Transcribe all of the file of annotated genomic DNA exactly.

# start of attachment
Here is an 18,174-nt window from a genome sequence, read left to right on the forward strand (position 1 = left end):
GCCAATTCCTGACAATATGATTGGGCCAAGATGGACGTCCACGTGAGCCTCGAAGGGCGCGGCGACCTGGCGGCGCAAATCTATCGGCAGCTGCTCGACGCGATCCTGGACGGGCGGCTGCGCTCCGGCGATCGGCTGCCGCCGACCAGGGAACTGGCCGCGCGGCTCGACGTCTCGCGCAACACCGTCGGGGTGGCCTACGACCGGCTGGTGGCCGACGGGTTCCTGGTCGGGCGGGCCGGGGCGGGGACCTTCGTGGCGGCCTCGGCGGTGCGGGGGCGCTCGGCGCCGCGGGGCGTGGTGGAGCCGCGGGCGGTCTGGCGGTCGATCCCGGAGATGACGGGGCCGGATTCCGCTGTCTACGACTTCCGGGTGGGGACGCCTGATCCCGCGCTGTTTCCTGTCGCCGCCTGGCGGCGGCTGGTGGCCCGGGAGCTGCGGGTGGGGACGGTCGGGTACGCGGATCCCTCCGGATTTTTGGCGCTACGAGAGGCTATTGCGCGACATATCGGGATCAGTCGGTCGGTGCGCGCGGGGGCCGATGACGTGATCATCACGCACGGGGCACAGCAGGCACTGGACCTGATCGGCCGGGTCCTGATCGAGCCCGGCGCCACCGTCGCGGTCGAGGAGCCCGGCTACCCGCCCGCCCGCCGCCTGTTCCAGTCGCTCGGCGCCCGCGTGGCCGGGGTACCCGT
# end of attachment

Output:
Here is an 18,174-nt window from a genome sequence, read left to right on the forward strand (position 1 = left end):
GCCAATTCCTGACAATATGATTGGGCCAAGATGGACGTCCACGTGAGCCTCGAAGGGCGCGGCGACCTGGCGGCGCAAATCTATCGGCAGCTGCTCGACGCGATCCTGGACGGGCGGCTGCGCTCCGGCGATCGGCTGCCGCCGACCAGGGAACTGGCCGCGCGGCTCGACGTCTCGCGCAACACCGTCGGGGTGGCCTACGACCGGCTGGTGGCCGACGGGTTCCTGGTCGGGCGGGCCGGGGCGGGGACCTTCGTGGCGGCCTCGGCGGTGCGGGGGCGCTCGGCGCCGCGGGGCGTGGTGGAGCCGCGGGCGGTCTGGCGGTCGATCCCGGAGATGACGGGGCCGGATTCCGCTGTCTACGACTTCCGGGTGGGGACGCCTGATCCCGCGCTGTTTCCTGTCGCCGCCTGGCGGCGGCTGGTGGCCCGGGAGCTGCGGGTGGGGACGGTCGGGTACGCGGATCCCTCCGGATTTTTGGCGCTACGAGAGGCTATTGCGCGACATATCGGGATCAGTCGGTCGGTGCGCGCGGGGGCCGATGACGTGATCATCACGCACGGGGCACAGCAGGCACTGGACCTGATCGGCCGGGTCCTGATCGAGCCCGGCGCCACCGTCGCGGTCGAGGAGCCCGGCTACCCGCCCGCCCGCCGCCTGTTCCAGTCGCTCGGCGCCCGCGTGGCCGGGGTACCCGT